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 Table of Contents  
ORIGINAL ARTICLE
Year : 2021  |  Volume : 18  |  Issue : 1  |  Page : 42

Prevalence of middle mesial canal in mandibular first molars using cone-beam computed tomography technique


1 Department of Endodontics, Dental Research Center, Dental Research Institute, Isfahan University of Medical Sciences, Isfahan, Iran
2 Department of Endodontics, Dental Materials Research Center, Dental Research Institute, Isfahan University of Medical Sciences, Isfahan, Iran
3 Department of Oral and Maxillofacial Radiology, Dental Research Center, Dental Research Institute, Isfahan University of Medical Sciences, Isfahan, Iran
4 Department of Pediatric Dentistry, Dental Materials Research Center, Dental Research Institute, Isfahan University of Medical Sciences, Isfahan, Iran
5 Dentist, Private Practice, Isfahan, Iran

Date of Submission24-Nov-2019
Date of Acceptance03-May-2020
Date of Web Publication22-Jun-2021

Correspondence Address:
Dr. Hamid Razavian
Department of Endodontics, Dental Materials Research Center, Dental Research Institute, Isfahan University of Medical Sciences, Isfahan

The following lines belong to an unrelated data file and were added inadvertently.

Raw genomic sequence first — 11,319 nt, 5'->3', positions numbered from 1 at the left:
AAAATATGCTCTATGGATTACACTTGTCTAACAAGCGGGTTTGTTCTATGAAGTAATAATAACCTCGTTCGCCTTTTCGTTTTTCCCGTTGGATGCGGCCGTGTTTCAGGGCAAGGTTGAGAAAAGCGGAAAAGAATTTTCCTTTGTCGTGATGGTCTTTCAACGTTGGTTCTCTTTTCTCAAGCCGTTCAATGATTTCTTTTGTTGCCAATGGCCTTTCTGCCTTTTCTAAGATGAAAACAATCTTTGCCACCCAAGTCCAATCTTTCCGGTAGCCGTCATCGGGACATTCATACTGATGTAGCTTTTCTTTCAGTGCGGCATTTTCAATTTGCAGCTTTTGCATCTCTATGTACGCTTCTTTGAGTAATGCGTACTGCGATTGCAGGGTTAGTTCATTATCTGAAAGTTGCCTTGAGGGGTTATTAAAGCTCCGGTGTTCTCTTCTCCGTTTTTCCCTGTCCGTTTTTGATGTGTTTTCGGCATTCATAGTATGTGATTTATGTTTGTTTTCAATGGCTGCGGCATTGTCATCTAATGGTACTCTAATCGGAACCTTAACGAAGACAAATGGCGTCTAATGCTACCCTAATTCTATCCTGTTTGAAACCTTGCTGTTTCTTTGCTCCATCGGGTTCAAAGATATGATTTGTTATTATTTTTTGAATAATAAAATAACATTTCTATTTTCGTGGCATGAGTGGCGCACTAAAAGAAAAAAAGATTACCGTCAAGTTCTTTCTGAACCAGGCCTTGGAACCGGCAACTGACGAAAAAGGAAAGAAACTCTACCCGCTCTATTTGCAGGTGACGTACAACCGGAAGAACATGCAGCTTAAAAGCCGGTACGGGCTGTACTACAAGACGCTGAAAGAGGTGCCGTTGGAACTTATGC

Iran
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Source of Support: None, Conflict of Interest: None


DOI: 10.4103/1735-3327.318937

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  Abstract 


Materials and Methods: In this descriptive study, a total of 768 radiographs of mandibular first molars, 384 for males and 384 for females, taken at a private radiology center in Isfahan, were assessed for the presence of middle mesial canal based on the gender of the patients. All samples had been prepared by one CBCT machine. The images were evaluated by endodontists and radiologists. Then, the morphology of first molar mesial root canals was assessed by Vertucci classification, and the obtained results were analyzed by SPSS software using a Chi-square test. The comparison was considered statistically significant at P < 0.05.